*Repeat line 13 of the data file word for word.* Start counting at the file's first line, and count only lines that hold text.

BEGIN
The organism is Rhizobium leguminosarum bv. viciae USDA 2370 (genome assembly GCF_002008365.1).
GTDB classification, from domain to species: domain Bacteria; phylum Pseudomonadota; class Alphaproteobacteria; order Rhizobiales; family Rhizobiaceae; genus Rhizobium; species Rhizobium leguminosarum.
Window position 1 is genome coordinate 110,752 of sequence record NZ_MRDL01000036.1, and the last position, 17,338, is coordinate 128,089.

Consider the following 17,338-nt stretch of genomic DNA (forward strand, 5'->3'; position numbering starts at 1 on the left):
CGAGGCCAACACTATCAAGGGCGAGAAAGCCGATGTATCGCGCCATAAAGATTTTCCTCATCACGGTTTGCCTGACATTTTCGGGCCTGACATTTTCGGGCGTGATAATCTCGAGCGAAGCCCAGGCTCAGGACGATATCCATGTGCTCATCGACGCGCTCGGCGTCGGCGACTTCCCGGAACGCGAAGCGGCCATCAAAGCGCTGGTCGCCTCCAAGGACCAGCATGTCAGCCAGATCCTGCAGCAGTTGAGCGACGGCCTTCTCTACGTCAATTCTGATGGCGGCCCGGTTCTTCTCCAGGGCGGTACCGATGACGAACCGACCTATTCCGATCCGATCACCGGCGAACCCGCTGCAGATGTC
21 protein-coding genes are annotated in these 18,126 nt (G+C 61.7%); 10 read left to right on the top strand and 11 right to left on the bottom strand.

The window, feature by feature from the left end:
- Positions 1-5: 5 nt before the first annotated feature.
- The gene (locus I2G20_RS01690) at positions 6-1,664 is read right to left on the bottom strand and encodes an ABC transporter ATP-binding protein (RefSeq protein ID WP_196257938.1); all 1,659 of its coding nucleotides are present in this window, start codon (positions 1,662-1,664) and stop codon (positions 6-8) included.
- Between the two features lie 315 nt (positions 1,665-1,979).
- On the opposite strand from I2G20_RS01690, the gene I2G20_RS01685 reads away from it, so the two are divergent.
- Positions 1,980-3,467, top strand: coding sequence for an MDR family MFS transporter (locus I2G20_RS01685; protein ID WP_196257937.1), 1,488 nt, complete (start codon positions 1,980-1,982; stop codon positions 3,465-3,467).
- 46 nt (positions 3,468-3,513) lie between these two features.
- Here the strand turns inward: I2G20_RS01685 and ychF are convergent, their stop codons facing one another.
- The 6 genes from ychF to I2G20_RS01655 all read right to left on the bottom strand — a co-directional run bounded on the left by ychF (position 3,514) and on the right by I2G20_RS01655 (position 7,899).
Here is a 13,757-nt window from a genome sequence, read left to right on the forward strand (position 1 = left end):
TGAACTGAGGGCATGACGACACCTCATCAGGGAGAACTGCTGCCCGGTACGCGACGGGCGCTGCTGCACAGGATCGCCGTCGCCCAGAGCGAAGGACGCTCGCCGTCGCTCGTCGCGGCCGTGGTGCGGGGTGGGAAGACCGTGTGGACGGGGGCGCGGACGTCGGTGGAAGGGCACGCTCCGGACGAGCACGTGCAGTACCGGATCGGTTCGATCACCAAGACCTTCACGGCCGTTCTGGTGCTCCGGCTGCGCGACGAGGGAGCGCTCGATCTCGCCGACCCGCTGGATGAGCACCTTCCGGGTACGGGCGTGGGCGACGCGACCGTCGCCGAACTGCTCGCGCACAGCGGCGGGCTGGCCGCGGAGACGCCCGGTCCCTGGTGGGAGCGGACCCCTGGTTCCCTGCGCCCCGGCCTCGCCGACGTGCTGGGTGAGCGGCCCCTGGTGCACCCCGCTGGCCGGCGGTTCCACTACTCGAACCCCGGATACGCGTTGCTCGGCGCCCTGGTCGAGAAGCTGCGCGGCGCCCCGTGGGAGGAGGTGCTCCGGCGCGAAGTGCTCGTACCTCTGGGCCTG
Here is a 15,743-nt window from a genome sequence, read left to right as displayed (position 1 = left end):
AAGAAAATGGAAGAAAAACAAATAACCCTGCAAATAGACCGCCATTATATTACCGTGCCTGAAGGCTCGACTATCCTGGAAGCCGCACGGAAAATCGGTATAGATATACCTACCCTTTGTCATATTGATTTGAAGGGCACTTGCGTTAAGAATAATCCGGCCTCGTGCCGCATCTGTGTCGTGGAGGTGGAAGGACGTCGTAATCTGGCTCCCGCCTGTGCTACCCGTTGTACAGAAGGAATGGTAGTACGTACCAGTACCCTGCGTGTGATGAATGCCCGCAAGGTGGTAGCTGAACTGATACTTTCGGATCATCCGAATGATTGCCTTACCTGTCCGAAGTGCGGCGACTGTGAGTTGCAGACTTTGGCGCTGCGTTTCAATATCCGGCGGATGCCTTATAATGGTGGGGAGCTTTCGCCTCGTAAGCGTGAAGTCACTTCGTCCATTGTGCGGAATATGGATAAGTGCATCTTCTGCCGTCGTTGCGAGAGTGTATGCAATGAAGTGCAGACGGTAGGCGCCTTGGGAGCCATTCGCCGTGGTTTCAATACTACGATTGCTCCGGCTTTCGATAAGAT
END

- 46 nt (positions 3,468-3,513) lie between these two features.